For many years, Constellation Software (Constellation Software Stock Quote, Chart TSX:CSU) has been a gem of a stock to own, but what if you’re on the outside looking in?
Even at today’s lofty prices —CSU is up 31 per cent year-to-date— investors may be tempted to climb aboard. But Stephen Takacsy, CEO and chief investment officer for Lester Asset Management cautions that this is one success story that you’d be better off watching from a distance.
“Constellation has been a darling stock. It’s been one of the top performers for a long time by buying small little software companies, orphans companies, and they just keep consolidating. They don’t really squeeze out too many synergies or integrate them too much. They’re just buying cash flow at a low price,” said Takacsy, to BNN Bloomberg Monday.
“[But] the stock is trading at a very high price. For us, even though we missed this stock over the years, it wasn’t the business model we were looking for. We find it really expensive, and to move the needle they’re going to have to make bigger and bigger acquisitions,” he says.
Last month, Constellation announced it would be lowering its hurdle rate on acquisitions over $100 million. According to management, lowering the hurdle rate —which accounts for the minimum rate of return a company expects from a new investmen — will allow it to be more price competitive on larger purchases. Further, in its latest quarterly commentary, CSU management projected that the pace of acquisitions is likely to decrease during 2019.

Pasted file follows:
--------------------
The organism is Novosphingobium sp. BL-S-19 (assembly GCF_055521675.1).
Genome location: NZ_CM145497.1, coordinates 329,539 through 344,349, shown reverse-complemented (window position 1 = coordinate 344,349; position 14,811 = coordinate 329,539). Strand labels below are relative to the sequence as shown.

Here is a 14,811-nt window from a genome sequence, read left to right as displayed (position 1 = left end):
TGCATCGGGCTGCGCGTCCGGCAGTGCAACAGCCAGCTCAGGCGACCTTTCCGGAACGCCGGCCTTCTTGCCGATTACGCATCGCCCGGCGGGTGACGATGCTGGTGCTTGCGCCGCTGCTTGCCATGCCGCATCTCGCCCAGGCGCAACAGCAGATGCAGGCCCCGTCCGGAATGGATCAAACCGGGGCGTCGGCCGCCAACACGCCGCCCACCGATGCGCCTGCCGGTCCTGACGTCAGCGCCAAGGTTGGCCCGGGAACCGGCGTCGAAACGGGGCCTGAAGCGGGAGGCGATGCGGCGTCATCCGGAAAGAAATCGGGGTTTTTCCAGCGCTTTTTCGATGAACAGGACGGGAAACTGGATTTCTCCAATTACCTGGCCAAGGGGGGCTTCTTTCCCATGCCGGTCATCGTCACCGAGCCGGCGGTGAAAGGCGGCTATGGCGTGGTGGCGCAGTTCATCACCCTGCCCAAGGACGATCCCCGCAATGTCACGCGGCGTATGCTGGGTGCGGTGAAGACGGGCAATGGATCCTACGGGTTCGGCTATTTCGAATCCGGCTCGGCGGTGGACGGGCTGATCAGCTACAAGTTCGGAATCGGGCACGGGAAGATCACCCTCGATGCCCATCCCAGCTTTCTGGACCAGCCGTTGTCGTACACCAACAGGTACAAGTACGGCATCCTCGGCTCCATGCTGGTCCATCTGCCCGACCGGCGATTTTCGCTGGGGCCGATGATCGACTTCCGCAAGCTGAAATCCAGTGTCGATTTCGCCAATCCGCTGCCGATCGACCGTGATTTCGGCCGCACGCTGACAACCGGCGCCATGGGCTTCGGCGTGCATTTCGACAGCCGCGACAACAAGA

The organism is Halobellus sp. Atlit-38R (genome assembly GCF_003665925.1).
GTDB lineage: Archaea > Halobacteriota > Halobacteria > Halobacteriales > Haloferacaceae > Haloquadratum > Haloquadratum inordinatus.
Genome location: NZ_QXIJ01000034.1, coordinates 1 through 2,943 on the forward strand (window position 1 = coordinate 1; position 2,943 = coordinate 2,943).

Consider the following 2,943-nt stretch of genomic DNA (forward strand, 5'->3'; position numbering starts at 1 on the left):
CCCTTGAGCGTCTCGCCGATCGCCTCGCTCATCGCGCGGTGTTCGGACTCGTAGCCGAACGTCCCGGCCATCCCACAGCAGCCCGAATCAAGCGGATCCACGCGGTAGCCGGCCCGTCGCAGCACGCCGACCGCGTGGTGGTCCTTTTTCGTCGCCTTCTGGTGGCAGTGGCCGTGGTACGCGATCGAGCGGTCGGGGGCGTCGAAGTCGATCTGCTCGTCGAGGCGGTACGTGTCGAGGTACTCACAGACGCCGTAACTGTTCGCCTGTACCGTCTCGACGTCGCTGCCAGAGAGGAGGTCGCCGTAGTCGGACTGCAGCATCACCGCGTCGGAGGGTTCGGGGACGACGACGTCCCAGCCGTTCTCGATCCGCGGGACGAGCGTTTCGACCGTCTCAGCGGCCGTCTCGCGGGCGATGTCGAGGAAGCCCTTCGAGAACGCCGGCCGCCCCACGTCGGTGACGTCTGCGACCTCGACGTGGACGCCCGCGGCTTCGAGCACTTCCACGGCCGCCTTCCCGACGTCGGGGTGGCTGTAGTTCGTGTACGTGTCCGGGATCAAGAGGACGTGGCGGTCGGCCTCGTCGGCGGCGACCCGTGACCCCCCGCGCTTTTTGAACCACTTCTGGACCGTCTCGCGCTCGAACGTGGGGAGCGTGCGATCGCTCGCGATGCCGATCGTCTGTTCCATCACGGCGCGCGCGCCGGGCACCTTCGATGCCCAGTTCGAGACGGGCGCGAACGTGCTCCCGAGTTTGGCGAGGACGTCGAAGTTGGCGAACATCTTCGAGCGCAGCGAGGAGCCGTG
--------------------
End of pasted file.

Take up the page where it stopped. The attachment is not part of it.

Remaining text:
At the same time, Constellation manages to keep growing its earnings, delivering in May adjusted first quarter EPS of $5.97 per share on revenue of $819 million, a 14 per cent year-over-year increase in its top line. Adjusted EBITA of $179 million was also a 13-per-cent year-over-year increase. (All figures in US dollars.)
Takacsy says that shareholders who have benefited from CSU gains in recent years —the stock is up 365 per cent over the past five years— should think about taking some profits at this point in time.
“I would be taking money off the table with this one, for sure,” Takacsy says. “We prefer looking at small software companies ourselves and then realizing the big gains once they’re sold to bigger players.”